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Discussion Starter #1
I installed a newly delivered VCMuzzler II on our '13 EX-L today and took it for a spin. As advertised VCM is kaput and temp gauge runs a click lower on the gauge with the blue resistor. The cruise vibration is pretty much gone but at about 25-35 mph-ish a fine vibration seems evident. What are the odds that this is my imagination vs something else...like the prop shaft? The tires are brand new and were balanced with a roadforce machine.
 

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Have you noticed any performance changes when you installed it ?
 

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How many miles on your Pilot? There are many things on a car that can cause vibration... motor mounts, transmission mounts, imbalance in the wheels/tires, bad driveshaft/halfshafts, bad bearing, etc.
 

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Discussion Starter #4 (Edited)
Have you noticed any performance changes when you installed it ?
Since the car is almost exclusively driven by my daughter, I can't honestly speak to this. On my test spin, I will say that I found cruising at 60MPH to be a markedly less irritating experience.

How many miles on your Pilot? There are many things on a car that can cause vibration... motor mounts, transmission mounts, imbalance in the wheels/tires, bad driveshaft/halfshafts, bad bearing, etc.
It has just under 63K miles. While I can see how the items listed above could contribute to vibration, the small window experienced seems to suggest an imbalance (harmonics?) as opposed to wheel bearing deterioration, no?
 

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We have the same. It's the torque converter. We just live with it.
 

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A vibration that always/only happens at a certain engine RPM might be attributable to a torque converter problem. With the symptom described as speed-dependent, discussion moves to tires and wheels, then CV joints and half-shafts. AWD cars have an extra issue with the rear driveshaft and a failing center carrier bearing assembly. the rear shaft and bearing is subject to a silent recall. Honda will take care of it if you ask.

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Each time I 'fix' a particular noise or vibration, another seems to move closer to the top of the 'annoying' stack. It's an endless task, but the car is getting smoother and quieter. I just replaced the original tires, about 45k and not worn out. But noisy, like every wear strip on the road surface would announce itself. New more winter-oriented Michelins dramatically improve the noise and vibration levels, but add new steering feel and a firmer ride and handling sensation. Now with some winter road conditions, the choppy ice floes have started generating a rattle where the A-pillar trim (airbag cover next to the windshield) is vibrating against the glass. On both sides. Easy fix with a bit of foam tape I hope. But then the next item will need attention.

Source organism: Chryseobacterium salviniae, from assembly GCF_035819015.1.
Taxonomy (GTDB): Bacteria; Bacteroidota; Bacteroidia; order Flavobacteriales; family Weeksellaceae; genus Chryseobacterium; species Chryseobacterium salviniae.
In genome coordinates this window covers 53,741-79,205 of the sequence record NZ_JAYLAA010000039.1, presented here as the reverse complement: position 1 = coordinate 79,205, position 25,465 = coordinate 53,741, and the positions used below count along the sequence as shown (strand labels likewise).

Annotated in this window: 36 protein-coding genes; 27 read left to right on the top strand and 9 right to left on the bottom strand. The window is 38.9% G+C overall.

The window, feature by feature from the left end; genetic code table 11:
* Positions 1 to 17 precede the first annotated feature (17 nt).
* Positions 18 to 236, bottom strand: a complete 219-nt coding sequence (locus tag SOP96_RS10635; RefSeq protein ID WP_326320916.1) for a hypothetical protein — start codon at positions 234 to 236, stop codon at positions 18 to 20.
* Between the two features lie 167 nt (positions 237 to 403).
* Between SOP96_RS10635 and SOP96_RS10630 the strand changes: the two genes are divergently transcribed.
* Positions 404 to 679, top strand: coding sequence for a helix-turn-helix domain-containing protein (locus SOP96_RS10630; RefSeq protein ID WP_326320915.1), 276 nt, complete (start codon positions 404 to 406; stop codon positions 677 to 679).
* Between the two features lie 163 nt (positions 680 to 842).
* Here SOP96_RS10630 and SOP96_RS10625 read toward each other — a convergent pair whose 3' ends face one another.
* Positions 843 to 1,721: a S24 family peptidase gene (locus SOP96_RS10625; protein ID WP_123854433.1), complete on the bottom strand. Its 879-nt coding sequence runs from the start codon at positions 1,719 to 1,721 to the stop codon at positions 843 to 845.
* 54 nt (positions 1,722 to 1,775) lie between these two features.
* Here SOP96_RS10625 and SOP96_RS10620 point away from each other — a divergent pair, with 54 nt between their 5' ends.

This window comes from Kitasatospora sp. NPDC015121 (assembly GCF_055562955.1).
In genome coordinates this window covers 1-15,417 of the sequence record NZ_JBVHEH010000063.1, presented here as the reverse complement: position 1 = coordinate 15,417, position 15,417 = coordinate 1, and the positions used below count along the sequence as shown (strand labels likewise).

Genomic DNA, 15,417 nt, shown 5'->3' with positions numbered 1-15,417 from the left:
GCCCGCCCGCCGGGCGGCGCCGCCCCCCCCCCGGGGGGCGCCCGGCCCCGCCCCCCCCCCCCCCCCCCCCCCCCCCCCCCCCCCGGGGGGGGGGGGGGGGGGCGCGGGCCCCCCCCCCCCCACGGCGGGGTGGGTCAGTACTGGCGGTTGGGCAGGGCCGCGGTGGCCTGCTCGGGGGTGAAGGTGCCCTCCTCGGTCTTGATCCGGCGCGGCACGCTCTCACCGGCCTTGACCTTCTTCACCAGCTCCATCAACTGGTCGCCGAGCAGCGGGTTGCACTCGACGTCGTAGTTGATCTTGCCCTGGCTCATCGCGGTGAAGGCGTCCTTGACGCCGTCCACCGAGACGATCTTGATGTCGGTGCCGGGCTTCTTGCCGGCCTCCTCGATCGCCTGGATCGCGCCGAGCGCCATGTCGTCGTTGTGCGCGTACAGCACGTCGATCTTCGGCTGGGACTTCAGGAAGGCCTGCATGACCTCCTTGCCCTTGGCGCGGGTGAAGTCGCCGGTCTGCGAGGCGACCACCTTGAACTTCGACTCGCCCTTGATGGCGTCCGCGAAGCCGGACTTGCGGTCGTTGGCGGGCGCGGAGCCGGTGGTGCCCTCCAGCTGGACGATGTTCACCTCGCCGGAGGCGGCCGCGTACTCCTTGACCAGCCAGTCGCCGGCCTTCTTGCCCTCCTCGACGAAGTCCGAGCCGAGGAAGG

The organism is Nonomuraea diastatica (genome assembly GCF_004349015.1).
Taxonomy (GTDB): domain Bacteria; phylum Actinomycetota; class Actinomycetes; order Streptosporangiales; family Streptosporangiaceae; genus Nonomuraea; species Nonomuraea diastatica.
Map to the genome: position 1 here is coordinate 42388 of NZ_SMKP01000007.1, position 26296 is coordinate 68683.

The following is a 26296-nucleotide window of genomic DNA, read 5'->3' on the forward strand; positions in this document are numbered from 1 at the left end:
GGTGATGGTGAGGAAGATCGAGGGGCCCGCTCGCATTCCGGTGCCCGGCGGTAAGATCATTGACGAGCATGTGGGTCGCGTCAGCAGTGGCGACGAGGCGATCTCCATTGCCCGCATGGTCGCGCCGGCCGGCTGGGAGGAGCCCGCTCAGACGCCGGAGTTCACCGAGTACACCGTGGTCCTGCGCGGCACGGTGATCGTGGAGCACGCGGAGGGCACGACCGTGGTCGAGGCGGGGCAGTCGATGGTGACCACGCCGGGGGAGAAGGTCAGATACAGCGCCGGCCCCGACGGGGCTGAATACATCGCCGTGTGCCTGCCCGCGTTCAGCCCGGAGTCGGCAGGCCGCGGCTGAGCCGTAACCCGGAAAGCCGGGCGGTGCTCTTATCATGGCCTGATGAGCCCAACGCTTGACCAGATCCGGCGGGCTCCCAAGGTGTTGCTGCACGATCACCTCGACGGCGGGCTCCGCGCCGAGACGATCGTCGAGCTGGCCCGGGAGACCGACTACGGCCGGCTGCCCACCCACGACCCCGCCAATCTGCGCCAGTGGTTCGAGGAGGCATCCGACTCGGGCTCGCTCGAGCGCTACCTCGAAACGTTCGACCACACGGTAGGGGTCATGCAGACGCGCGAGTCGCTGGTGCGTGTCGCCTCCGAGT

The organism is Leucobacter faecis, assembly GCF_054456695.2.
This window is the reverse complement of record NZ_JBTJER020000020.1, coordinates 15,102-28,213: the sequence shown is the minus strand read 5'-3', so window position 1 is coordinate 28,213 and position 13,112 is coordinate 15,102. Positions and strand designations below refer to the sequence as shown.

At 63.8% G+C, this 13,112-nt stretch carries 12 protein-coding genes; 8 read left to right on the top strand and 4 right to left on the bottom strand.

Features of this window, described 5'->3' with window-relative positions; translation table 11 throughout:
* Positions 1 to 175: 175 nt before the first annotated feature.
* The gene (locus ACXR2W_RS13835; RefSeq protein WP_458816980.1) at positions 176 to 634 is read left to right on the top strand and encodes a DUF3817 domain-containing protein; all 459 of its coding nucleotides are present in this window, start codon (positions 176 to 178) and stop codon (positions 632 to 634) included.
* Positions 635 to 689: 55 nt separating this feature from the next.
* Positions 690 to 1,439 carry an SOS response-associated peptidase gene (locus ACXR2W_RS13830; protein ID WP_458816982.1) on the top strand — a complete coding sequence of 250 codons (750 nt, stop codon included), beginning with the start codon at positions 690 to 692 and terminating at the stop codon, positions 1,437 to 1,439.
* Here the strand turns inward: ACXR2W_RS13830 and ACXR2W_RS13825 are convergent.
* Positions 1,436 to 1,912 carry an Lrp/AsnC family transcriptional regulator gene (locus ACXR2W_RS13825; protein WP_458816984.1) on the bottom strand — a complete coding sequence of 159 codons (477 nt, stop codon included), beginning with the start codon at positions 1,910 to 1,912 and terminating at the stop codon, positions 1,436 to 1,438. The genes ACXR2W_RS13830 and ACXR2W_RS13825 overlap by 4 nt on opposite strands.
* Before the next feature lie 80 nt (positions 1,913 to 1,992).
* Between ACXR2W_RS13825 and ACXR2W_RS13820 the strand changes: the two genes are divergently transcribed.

I had a Maybach sedan in the garage for a few months, and it was absolutely tomb-quiet inside. That's a plus, at least for me. The maintenance factors are off the deep end, particularly since the local dealer has nobody trained to do more than an oil and filter change on it. It's a great way to roll down the road though. Word is to not even consider one unless it's still under warranty. Quiet and smooth has its price. The Pilot is just fine, thorns and all.
 

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Discussion Starter #8
I hope to drive it a bit this weekend. I'll pay attention to when and how the condition appears. If it occurs under acceleration then I'd suspect the torque converter. If it is constant at a constant speed and/or coasting along, that should be a different cause.

That said, I agree with dr bob's assertion too. The car won't ever be perfect but it also shouldn't shudder or vibrate at 63K miles. The VCMuzzler seems to have addressed the most glaring contributor to that experience!
 

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Discussion Starter #9
Update:
Drove the Pilot to work today (40 miles each way). Temp was about 30F and about 10 miles into the trip, CEL illuminates. Car was not running poorly and no strange noise. Completed my commute and connected to my Autel when I returned home. I'm not a mechanic but am tired of CELs on a couple of other cars so now I can atleast see what the issue might be. Anyway, these all showed up:

Engine PGM FI, P0303-00, P0128-00,

61-11 Modulator control unit power source circuit (IG) low voltage Possible failures: 1. Battery voltage down 2. Alternator 3. FSR +B fuse

83-11 PCM (PGM-FI) Malfunction

So, some research indicates that the #3 cylinder has misfired and is likely a plug problem. Not sure about the rest.

Anyone here an expert?

Good Times!!
 

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P0128 is your temp is reading too low caused by your vcm disable. You need to go up a resistor.
P0303 is the spark plug misfire. How long since you changed plugs? This might be a stored code and not firing enough to set the CEL. You should change resistors, clear codes, and see if it comes back.
 

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Discussion Starter #11